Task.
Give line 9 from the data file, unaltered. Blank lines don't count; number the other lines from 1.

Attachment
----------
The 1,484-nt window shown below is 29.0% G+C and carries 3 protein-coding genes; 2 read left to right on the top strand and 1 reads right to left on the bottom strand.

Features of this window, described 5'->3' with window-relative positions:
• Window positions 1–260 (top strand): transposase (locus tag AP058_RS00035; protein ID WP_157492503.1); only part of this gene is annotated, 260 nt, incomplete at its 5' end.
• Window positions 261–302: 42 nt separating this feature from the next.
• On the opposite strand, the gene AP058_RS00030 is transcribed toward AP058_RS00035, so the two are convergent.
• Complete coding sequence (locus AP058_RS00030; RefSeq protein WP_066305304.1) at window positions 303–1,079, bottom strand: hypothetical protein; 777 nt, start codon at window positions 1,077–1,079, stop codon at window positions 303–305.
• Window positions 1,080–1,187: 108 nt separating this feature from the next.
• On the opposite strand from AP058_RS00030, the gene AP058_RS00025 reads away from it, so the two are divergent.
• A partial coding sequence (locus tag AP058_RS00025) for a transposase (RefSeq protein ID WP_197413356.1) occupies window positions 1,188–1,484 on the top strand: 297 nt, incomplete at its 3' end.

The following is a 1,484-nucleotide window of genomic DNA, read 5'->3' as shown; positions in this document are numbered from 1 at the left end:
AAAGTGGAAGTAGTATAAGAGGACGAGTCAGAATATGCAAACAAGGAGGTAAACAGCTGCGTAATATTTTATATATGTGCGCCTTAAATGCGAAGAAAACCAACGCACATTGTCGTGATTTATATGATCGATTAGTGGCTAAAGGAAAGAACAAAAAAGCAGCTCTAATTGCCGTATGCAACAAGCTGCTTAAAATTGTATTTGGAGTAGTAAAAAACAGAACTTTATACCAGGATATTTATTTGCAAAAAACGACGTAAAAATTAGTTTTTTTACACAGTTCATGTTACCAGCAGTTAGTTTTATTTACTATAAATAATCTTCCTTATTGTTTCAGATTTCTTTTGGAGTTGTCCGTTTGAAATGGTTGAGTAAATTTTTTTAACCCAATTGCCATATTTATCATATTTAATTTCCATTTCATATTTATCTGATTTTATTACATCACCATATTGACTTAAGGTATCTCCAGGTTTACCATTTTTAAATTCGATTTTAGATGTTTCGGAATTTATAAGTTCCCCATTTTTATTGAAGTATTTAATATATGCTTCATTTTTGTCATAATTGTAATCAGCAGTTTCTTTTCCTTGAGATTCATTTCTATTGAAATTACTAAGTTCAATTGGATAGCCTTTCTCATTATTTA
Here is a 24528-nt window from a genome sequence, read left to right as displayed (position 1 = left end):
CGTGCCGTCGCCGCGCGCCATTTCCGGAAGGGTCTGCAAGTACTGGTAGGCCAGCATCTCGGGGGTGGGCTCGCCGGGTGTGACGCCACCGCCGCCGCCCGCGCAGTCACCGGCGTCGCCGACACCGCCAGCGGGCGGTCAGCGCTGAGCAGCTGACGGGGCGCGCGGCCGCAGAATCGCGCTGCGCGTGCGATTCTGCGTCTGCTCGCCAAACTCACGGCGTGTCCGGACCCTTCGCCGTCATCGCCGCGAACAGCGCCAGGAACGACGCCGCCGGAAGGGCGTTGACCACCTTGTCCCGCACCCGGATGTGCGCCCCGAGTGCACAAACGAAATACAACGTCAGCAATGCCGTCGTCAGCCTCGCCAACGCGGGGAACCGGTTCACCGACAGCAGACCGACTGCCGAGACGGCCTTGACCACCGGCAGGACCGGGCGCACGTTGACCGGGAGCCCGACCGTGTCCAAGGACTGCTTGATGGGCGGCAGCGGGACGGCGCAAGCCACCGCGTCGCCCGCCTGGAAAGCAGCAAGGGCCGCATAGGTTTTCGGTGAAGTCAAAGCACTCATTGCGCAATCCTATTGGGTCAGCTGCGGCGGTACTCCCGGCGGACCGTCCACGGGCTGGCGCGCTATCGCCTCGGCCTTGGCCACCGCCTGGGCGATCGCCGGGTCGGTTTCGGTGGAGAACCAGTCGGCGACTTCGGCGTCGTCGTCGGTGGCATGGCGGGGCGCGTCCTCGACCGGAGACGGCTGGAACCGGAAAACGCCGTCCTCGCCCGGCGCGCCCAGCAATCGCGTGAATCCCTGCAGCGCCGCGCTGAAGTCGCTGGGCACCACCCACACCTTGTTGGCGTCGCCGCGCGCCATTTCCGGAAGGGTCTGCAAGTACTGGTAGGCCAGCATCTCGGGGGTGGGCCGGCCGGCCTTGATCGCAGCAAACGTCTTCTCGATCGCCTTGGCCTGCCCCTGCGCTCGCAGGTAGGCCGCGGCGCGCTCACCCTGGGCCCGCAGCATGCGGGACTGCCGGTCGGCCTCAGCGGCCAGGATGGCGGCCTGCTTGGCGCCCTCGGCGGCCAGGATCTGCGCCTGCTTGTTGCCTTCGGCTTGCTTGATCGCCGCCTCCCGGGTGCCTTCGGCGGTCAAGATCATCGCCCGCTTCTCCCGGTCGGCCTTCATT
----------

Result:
• A partial coding sequence (locus tag AP058_RS00025) for a transposase (RefSeq protein ID WP_197413356.1) occupies window positions 1,188–1,484 on the top strand: 297 nt, incomplete at its 3' end.